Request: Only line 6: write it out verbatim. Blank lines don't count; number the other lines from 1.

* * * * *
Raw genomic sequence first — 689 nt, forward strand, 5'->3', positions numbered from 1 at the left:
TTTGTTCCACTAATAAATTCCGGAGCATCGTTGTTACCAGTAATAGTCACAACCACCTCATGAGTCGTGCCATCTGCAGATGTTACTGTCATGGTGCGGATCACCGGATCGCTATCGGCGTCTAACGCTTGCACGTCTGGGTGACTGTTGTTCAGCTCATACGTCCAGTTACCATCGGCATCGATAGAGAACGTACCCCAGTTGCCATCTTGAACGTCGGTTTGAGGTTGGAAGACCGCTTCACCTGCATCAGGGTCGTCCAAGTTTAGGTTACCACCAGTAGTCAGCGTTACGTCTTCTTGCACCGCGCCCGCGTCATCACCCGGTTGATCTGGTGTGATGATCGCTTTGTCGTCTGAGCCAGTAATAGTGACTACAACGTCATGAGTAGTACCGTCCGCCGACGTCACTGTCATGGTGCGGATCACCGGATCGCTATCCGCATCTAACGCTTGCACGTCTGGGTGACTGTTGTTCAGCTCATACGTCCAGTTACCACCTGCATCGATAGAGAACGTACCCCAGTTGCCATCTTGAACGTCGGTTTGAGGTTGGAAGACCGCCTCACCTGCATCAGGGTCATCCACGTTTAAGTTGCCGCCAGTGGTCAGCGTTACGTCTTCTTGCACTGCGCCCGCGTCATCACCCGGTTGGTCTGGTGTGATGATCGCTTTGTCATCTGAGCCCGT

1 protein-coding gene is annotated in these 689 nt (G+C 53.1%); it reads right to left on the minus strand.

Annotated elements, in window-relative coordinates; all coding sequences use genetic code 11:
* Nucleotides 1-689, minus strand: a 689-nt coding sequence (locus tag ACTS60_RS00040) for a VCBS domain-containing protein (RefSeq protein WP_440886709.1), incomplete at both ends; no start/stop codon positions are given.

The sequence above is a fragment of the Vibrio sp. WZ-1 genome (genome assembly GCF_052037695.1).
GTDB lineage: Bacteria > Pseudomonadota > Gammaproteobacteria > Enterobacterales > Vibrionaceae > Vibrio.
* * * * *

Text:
The sequence above is a fragment of the Vibrio sp. WZ-1 genome (genome assembly GCF_052037695.1).